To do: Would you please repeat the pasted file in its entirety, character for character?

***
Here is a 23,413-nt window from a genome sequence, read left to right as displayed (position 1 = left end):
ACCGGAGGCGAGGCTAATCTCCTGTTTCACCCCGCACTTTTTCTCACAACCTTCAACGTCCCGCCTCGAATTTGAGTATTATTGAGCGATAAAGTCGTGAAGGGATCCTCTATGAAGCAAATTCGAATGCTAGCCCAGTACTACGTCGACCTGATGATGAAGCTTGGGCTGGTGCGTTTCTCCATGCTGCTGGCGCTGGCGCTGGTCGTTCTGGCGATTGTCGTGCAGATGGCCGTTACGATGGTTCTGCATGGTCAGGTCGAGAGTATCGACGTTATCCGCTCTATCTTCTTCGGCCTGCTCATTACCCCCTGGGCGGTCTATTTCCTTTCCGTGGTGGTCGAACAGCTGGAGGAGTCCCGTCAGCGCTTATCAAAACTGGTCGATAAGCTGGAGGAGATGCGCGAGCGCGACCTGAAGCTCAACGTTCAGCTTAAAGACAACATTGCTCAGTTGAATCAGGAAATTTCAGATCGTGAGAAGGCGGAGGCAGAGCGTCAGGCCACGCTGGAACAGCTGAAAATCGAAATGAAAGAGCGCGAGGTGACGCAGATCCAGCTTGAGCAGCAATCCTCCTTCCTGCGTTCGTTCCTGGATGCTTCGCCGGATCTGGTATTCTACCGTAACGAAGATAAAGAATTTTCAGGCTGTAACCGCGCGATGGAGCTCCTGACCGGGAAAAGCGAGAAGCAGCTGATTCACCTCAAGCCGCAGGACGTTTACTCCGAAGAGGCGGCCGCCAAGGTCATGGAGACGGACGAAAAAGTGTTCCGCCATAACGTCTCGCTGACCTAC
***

Here is a 23,413-nt window from a genome sequence, read left to right as displayed (position 1 = left end):
ACCGGAGGCGAGGCTAATCTCCTGTTTCACCCCGCACTTTTTCTCACAACCTTCAACGTCCCGCCTCGAATTTGAGTATTATTGAGCGATAAAGTCGTGAAGGGATCCTCTATGAAGCAAATTCGAATGCTAGCCCAGTACTACGTCGACCTGATGATGAAGCTTGGGCTGGTGCGTTTCTCCATGCTGCTGGCGCTGGCGCTGGTCGTTCTGGCGATTGTCGTGCAGATGGCCGTTACGATGGTTCTGCATGGTCAGGTCGAGAGTATCGACGTTATCCGCTCTATCTTCTTCGGCCTGCTCATTACCCCCTGGGCGGTCTATTTCCTTTCCGTGGTGGTCGAACAGCTGGAGGAGTCCCGTCAGCGCTTATCAAAACTGGTCGATAAGCTGGAGGAGATGCGCGAGCGCGACCTGAAGCTCAACGTTCAGCTTAAAGACAACATTGCTCAGTTGAATCAGGAAATTTCAGATCGTGAGAAGGCGGAGGCAGAGCGTCAGGCCACGCTGGAACAGCTGAAAATCGAAATGAAAGAGCGCGAGGTGACGCAGATCCAGCTTGAGCAGCAATCCTCCTTCCTGCGTTCGTTCCTGGATGCTTCGCCGGATCTGGTATTCTACCGTAACGAAGATAAAGAATTTTCAGGCTGTAACCGCGCGATGGAGCTCCTGACCGGGAAAAGCGAGAAGCAGCTGATTCACCTCAAGCCGCAGGACGTTTACTCCGAAGAGGCGGCCGCCAAGGTCATGGAGACGGACGAAAAAGTGTTCCGCCATAACGTCTCGCTGACCTAC